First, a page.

Response to the Government’s £22 million investment in young people’s psychological therapies

Release Date: 28 February 2012

Source: Mental Health Foundation

Country: United Kingdom

Barbara McIntosh, Head of Children and Young People’s Programmes at the Mental Health Foundation, says:

“We are delighted that the Government has committed to invest a further £22 million in psychological therapies for children and young people. At a time of austerity and cuts, it is encouraging that the issue of mental health, particularly children and young people’s mental health, is being given priority on the public health agenda.

The extension of psychological therapies outside of clinical health settings, and into schools and youth groups, is something we have called for, supporting a move away from crisis intervention to early intervention. However, we must ensure that these services are developed and commissioned with the voice and views of young people. Our work with the Paul Hamlyn Foundation on the Right Here project is showing that when young people work collaboratively with health professionals, effective and innovative early interventions are established that better meet the unique needs of young people at risk of developing mental health problems.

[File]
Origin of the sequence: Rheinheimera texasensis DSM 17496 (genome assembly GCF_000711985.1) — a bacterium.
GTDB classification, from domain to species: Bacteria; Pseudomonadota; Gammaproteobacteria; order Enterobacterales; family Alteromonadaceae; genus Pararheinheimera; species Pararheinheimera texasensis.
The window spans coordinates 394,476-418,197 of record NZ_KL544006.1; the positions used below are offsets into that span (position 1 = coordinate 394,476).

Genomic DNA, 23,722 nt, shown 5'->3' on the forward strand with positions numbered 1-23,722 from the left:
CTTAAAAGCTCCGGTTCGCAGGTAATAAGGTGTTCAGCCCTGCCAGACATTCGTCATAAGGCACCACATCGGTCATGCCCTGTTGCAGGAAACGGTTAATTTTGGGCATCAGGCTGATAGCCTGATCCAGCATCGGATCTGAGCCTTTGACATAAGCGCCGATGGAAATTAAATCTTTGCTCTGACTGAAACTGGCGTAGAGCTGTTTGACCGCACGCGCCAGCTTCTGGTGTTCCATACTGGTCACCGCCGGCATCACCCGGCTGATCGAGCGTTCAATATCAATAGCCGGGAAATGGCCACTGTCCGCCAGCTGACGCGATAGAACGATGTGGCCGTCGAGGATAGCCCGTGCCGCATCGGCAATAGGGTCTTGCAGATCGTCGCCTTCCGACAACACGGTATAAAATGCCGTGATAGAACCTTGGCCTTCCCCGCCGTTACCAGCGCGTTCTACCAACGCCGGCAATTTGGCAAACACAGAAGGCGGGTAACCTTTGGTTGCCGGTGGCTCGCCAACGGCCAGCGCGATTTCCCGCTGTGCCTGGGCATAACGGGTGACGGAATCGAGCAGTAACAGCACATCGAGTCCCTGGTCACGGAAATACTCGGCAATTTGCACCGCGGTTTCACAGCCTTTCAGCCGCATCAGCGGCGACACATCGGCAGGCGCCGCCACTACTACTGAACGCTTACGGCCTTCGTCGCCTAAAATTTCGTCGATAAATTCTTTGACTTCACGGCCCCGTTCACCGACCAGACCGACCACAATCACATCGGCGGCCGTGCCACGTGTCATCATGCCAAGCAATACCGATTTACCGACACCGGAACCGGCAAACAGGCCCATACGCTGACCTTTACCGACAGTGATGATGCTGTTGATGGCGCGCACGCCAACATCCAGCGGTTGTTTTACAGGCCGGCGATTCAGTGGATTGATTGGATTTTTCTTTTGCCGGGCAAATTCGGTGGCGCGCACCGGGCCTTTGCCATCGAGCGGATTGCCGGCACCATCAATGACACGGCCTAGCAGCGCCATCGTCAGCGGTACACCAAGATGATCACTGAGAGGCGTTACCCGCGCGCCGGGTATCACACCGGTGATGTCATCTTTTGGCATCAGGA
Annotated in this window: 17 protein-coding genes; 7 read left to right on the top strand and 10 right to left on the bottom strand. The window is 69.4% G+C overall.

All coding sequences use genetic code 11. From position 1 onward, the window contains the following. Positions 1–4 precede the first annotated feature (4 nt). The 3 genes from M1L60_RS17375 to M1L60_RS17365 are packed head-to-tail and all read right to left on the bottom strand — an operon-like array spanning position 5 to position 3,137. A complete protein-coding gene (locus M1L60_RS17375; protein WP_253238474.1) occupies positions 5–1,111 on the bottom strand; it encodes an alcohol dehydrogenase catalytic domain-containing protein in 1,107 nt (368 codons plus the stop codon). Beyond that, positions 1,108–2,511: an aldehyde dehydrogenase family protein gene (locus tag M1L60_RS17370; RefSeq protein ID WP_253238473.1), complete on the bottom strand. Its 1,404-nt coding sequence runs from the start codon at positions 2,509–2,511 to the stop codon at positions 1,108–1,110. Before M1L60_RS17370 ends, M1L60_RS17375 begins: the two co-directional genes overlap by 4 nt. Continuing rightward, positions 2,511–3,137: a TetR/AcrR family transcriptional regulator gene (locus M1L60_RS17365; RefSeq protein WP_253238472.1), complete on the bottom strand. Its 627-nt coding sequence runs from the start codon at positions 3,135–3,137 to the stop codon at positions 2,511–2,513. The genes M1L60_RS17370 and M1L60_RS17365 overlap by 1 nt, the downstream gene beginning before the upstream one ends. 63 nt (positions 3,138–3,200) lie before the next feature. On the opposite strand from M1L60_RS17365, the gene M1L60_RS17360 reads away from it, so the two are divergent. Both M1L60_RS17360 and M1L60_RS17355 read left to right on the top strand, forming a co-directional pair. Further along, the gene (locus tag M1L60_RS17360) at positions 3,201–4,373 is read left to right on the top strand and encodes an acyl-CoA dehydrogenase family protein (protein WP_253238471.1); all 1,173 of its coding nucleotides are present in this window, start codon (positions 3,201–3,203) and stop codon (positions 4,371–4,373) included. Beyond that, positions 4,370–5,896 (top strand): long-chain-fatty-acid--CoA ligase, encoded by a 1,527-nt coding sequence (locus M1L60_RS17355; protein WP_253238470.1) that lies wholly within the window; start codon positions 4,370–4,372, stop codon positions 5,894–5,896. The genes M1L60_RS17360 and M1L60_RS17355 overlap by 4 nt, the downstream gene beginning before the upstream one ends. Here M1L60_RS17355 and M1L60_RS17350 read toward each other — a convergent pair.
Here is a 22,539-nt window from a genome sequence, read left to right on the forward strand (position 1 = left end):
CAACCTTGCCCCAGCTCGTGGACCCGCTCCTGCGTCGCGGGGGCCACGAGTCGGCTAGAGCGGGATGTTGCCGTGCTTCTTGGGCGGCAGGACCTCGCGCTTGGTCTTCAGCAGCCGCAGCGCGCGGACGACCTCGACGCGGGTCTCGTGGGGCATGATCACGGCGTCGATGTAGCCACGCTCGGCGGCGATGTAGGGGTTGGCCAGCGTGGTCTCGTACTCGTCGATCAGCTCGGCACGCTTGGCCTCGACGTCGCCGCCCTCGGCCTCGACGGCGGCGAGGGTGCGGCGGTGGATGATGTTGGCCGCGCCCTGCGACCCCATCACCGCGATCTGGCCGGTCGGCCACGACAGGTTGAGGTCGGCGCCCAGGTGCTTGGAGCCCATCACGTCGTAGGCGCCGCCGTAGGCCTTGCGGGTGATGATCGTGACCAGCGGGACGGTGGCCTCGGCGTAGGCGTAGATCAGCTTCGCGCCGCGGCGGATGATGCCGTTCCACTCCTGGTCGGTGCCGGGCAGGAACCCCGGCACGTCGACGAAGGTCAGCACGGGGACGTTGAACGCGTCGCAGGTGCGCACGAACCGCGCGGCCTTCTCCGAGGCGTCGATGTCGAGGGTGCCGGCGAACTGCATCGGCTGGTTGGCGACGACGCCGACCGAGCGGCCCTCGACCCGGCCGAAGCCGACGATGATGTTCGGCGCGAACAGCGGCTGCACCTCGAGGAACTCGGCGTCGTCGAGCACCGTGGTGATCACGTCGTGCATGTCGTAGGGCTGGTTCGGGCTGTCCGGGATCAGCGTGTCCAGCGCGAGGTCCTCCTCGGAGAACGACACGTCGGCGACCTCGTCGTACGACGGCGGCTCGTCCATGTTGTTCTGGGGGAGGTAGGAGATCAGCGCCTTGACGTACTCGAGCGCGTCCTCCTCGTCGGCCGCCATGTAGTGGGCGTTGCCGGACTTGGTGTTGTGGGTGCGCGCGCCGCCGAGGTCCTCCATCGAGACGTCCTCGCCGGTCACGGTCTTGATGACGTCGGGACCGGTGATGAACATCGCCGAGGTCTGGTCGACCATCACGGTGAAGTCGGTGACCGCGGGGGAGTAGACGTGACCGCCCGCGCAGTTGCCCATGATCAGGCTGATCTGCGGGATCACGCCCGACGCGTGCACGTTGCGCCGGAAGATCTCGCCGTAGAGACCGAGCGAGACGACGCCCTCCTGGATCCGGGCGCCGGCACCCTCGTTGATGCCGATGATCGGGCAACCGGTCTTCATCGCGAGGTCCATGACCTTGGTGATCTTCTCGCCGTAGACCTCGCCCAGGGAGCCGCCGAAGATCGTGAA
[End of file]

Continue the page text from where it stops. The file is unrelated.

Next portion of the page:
We are pleased that the skills and experience of NHS clinicians will be extended, as delivering psychological therapies to children and young people requires a very different skill set than that required to deliver such therapies to adults. It is equally important that professionals such as teachers, social workers and counsellors also receive training as awareness of mental health and child development is essential for both nurturing good wellbeing and identifying mental health problems early. This is particularly relevant for school settings where we know that in an average classroom 10 young people will have witnessed their parents separate, 8 will have experienced physical violence, sexual abuse or neglect, 1 will have experienced the death of a parent, and 7 will have been bullied*.

We must remember that this is not ‘job done’. Children’s mental health needs to be supported from the day they are born, as a child’s early years are crucially important in terms of developing good mental wellbeing and emotional resilience for their lifetime.”

 

Reference:
* Faulkner, J. (2011) Class of 2011 yearbook: How happy are young people and does it matter? Doncaster, Relate.